How much & what type of training is required to do the stunts in LazyTown?

Magnus Scheving: When we shoot LazyTown it takes seven days to do one episode. Some days I can do more than 3,000 jumps a day. So for me it is a great training program. I was always in sport as a little kid, I did all types of sports. I lived in a small town, there was nothing there, only floors, and we didn't even have a basketball hoop, it was a very poor area. There was nearly nothing there. My father was a gymnastics teacher, he taught me a lot, and then when I grew up a little bit I did all types of sports. From there I just did LazyTown.

What are your top 5 tips for keeping kids on track with a healthy lifestyle?

Magnus Scheving: Depends on the parents as they are the first step, they have a huge role as their role model. What they do impacts on the children; if they sit on the couch, talk on all the time on the phone or head to the computer, that's what you are going to get in your child. So parents should have a think about what type of role model they are for kids. The tip for parents.... always be positive. I know it is difficult, but write on your doors everywhere, POSITIVE POSITIVE POSITIVE! Put it on the doors in the kitchen, or on their rooms, try it for one week, then for two. Try and speak differently to your kids, say things like, "I am absolutely sure that in ten minutes this is going to happen because you are nice", "you are so good at it", "I know you can do it!" Say it is "fantastic that you can do it" even if they mess up the whole thing say "you are going to be so good at it!" This is the most important thing for kids and their self-esteem, plus the best health message.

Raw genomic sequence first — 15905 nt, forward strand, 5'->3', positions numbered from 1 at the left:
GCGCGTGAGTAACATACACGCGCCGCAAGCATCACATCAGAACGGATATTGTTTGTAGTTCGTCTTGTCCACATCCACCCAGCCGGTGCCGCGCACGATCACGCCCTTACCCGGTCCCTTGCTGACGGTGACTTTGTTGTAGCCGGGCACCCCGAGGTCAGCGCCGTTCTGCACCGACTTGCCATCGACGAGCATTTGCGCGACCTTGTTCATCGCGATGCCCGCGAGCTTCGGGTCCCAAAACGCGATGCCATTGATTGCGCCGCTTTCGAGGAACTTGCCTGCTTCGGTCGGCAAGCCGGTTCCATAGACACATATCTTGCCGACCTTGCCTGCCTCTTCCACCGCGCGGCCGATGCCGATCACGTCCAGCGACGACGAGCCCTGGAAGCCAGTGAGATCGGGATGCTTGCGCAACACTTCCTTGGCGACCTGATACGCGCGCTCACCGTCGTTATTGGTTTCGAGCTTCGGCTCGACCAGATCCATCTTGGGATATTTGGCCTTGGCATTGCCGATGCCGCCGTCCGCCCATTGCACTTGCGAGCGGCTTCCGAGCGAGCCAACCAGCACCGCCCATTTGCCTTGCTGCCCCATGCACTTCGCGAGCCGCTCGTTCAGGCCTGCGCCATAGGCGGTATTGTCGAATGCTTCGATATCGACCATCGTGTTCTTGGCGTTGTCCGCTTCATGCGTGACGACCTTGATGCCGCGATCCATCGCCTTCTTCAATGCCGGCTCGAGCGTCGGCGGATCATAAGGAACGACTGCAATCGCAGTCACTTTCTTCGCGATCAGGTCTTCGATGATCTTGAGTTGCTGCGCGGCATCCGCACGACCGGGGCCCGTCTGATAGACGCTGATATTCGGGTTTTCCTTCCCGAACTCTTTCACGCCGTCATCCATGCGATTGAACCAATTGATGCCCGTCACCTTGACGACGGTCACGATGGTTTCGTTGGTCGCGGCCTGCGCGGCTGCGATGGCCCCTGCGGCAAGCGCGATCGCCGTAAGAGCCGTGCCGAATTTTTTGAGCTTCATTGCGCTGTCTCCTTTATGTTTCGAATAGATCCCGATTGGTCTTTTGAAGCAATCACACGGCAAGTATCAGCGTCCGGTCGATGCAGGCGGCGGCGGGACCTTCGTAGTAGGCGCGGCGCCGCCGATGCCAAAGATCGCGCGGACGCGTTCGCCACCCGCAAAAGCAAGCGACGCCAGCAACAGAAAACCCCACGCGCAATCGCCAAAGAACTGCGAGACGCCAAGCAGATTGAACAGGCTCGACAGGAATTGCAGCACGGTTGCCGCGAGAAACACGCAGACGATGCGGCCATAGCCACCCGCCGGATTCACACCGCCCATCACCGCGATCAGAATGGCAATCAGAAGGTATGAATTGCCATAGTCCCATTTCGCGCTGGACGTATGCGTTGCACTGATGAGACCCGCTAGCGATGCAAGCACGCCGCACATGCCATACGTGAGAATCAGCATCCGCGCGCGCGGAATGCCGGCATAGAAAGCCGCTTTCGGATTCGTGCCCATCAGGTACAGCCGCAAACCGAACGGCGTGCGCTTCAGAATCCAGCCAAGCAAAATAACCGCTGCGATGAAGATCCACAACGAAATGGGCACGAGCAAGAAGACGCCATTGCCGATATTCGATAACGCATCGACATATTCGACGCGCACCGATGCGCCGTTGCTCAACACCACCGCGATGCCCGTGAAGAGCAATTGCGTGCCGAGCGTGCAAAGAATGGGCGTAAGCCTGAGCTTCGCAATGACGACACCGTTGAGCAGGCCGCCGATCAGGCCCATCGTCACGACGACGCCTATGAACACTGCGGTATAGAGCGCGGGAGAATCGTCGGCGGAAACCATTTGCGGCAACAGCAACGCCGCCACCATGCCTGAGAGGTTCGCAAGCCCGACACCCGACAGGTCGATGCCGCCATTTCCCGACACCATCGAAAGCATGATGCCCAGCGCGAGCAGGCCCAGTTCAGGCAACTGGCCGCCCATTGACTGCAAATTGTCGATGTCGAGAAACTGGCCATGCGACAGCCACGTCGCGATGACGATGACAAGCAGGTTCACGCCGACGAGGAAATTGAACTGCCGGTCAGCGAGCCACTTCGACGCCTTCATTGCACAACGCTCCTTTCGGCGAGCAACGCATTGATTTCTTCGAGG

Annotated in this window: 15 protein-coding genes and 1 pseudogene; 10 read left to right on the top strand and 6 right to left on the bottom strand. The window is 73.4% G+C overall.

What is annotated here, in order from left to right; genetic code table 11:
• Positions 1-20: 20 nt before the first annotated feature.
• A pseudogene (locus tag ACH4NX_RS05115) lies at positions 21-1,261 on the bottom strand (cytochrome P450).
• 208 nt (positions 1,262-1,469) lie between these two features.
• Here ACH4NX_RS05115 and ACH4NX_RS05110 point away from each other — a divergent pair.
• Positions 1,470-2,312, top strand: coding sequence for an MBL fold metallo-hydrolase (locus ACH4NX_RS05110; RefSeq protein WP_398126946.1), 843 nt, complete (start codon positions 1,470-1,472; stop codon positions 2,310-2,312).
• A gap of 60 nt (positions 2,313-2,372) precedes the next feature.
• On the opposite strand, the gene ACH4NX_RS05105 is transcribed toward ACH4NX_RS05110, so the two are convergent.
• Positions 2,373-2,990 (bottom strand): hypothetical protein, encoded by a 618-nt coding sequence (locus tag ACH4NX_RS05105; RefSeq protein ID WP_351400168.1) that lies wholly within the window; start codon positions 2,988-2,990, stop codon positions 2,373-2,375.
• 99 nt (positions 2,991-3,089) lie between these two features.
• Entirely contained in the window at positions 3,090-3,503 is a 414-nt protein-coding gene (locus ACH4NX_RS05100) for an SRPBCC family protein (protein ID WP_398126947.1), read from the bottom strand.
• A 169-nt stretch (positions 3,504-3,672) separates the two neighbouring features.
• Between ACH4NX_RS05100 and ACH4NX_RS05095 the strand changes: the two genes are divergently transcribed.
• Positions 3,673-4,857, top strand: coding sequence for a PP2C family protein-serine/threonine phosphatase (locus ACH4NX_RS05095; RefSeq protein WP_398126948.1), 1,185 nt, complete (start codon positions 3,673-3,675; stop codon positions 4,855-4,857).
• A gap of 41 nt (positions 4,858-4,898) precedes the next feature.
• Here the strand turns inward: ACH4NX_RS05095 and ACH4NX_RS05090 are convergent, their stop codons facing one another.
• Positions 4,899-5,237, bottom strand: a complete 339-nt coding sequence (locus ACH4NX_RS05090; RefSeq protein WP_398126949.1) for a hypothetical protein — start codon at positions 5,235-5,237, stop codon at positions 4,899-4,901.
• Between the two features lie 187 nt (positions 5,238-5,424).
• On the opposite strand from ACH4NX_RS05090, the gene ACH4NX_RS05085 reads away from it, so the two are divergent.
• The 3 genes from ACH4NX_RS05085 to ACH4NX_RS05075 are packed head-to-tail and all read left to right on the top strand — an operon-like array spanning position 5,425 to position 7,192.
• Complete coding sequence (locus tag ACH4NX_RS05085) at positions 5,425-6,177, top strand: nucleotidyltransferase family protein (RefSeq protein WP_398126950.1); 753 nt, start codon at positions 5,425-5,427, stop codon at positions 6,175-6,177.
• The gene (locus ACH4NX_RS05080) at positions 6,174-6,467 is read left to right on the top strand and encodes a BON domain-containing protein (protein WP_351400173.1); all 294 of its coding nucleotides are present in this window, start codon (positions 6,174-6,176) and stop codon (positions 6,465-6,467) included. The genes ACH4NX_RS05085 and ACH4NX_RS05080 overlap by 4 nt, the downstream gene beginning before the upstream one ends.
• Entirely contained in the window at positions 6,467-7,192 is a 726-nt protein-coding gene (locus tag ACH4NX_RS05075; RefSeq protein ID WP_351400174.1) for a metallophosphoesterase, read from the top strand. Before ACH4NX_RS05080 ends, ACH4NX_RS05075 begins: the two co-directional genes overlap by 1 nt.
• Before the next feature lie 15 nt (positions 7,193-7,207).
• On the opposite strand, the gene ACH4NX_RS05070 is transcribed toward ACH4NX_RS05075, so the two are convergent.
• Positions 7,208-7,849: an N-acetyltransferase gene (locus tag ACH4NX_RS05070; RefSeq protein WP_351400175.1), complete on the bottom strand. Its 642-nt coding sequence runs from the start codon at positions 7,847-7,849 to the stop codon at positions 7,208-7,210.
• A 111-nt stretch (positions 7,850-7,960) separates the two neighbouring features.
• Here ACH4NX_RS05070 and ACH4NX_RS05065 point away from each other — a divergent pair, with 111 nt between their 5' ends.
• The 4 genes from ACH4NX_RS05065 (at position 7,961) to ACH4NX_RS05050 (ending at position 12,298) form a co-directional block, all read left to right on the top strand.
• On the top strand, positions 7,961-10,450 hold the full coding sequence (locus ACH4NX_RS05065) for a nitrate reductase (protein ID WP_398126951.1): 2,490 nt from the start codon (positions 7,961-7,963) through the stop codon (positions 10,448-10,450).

There are many ways you can keep kids on track, you can have a meeting every Friday night sitting down for five minutes. Everyone in the household sits down and says one thing they like and one thing they dislike. When I did it in my home it was very funny, we laughed a lot. I said I was very unhappy when you didn't clean your room. I was really happy when you helped Mum with the trash. Then my boy said, "I was very unhappy when you didn't come home from work until late, 8 o'clock or nine, but I was very happy when you read a book for me". It puts it into perspective, then you realise what they like and what they dislike. It is good for parents and children.

I would also play music, and try to do before your eat. For example... Use a balloon, from when they are really young and try to bounce the balloon to their favourite music and yours. When they are older you can have fun with it, my little girl she is learning all kinds of dance, so she teaches me how to dance in different dance styles and I teach her disco dance, she thinks it's ridiculous. So we have fun for a few minutes before we eat. We just blast up the music and we all have to do it. It is amazing; you can use music a lot.

My son and I, we have a lot of jokes, we don't take it really seriously, but we have fun. It started off for just a month, now we do it all the time, but we came up with a list, I write the clothing and he writes the movement. So if I'm wearing jeans he has to do pushups. If he is wearing a hat, I have to do jumps, just stuff like that to get you moving. So when we are out, wherever we meet up we have to do the action. It is funny, as he has had to do it at school and at the mall, wherever I meet him, even in the street. Another one is if someone is wearing red socks you have to do a ridiculous exercise like act like a dog, or walk like a duck. It is funny; he wears red socks as often as he can.

So tips for parents are basically just try and have things available. Let them help you cook. Put fruit and vegetables all around the house, have it not to high so they can see it on display. Stuff like that. Cut it up, have it on top of the TV.

What are some tips to encouraging kids to eat well?

Magnus Scheving: It is a big question because in my mind a healthy person is a person who can eat hamburgers one day and salad another, or sometimes chocolate, sometimes not. I believe kids need to taste something nine times before they like it, especially with fruit and vegetables and something new. Food may not have an immediate impact, they may have to taste it many many times so keep trying. If you don't start introducing food when they are young, from year one till seven, then there is no turning back. From seven they may only change their taste a little bit.